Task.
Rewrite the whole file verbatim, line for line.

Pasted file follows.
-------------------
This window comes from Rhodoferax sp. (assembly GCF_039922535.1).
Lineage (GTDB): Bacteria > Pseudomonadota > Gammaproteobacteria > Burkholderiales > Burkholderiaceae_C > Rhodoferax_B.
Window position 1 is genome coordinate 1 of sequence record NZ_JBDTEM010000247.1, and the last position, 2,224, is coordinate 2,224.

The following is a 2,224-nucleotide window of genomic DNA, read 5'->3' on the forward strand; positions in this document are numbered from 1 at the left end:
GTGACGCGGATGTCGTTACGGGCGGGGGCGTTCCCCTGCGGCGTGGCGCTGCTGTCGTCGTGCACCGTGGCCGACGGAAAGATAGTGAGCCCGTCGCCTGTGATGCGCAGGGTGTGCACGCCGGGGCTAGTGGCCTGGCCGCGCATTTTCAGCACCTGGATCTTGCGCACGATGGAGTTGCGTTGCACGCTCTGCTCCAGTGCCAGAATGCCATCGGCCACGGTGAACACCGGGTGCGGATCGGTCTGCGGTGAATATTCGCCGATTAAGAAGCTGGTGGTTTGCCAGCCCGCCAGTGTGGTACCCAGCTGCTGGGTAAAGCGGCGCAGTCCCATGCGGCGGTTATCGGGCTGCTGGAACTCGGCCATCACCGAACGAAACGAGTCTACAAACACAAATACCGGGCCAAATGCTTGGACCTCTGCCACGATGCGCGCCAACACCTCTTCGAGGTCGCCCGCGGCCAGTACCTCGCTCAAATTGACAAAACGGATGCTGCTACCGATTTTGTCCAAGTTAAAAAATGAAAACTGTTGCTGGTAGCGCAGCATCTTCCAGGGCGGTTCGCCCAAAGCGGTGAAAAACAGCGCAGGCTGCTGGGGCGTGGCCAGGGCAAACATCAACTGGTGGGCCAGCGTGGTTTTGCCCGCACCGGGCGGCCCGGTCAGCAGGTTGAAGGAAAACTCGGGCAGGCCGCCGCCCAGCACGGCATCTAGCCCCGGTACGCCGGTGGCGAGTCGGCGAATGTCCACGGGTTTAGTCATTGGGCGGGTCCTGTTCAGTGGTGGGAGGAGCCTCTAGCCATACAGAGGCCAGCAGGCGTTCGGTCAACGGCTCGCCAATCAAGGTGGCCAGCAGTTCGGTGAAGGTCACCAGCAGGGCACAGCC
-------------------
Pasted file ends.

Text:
This window comes from Rhodoferax sp. (assembly GCF_039922535.1).
Lineage (GTDB): Bacteria > Pseudomonadota > Gammaproteobacteria > Burkholderiales > Burkholderiaceae_C > Rhodoferax_B.
Window position 1 is genome coordinate 1 of sequence record NZ_JBDTEM010000247.1, and the last position, 2,224, is coordinate 2,224.

The following is a 2,224-nucleotide window of genomic DNA, read 5'->3' on the forward strand; positions in this document are numbered from 1 at the left end:
GTGACGCGGATGTCGTTACGGGCGGGGGCGTTCCCCTGCGGCGTGGCGCTGCTGTCGTCGTGCACCGTGGCCGACGGAAAGATAGTGAGCCCGTCGCCTGTGATGCGCAGGGTGTGCACGCCGGGGCTAGTGGCCTGGCCGCGCATTTTCAGCACCTGGATCTTGCGCACGATGGAGTTGCGTTGCACGCTCTGCTCCAGTGCCAGAATGCCATCGGCCACGGTGAACACCGGGTGCGGATCGGTCTGCGGTGAATATTCGCCGATTAAGAAGCTGGTGGTTTGCCAGCCCGCCAGTGTGGTACCCAGCTGCTGGGTAAAGCGGCGCAGTCCCATGCGGCGGTTATCGGGCTGCTGGAACTCGGCCATCACCGAACGAAACGAGTCTACAAACACAAATACCGGGCCAAATGCTTGGACCTCTGCCACGATGCGCGCCAACACCTCTTCGAGGTCGCCCGCGGCCAGTACCTCGCTCAAATTGACAAAACGGATGCTGCTACCGATTTTGTCCAAGTTAAAAAATGAAAACTGTTGCTGGTAGCGCAGCATCTTCCAGGGCGGTTCGCCCAAAGCGGTGAAAAACAGCGCAGGCTGCTGGGGCGTGGCCAGGGCAAACATCAACTGGTGGGCCAGCGTGGTTTTGCCCGCACCGGGCGGCCCGGTCAGCAGGTTGAAGGAAAACTCGGGCAGGCCGCCGCCCAGCACGGCATCTAGCCCCGGTACGCCGGTGGCGAGTCGGCGAATGTCCACGGGTTTAGTCATTGGGCGGGTCCTGTTCAGTGGTGGGAGGAGCCTCTAGCCATACAGAGGCCAGCAGGCGTTCGGTCAACGGCTCGCCAATCAAGGTGGCCAGCAGTTCGGTGAAGGTCACCAGCAGGGCACAGCC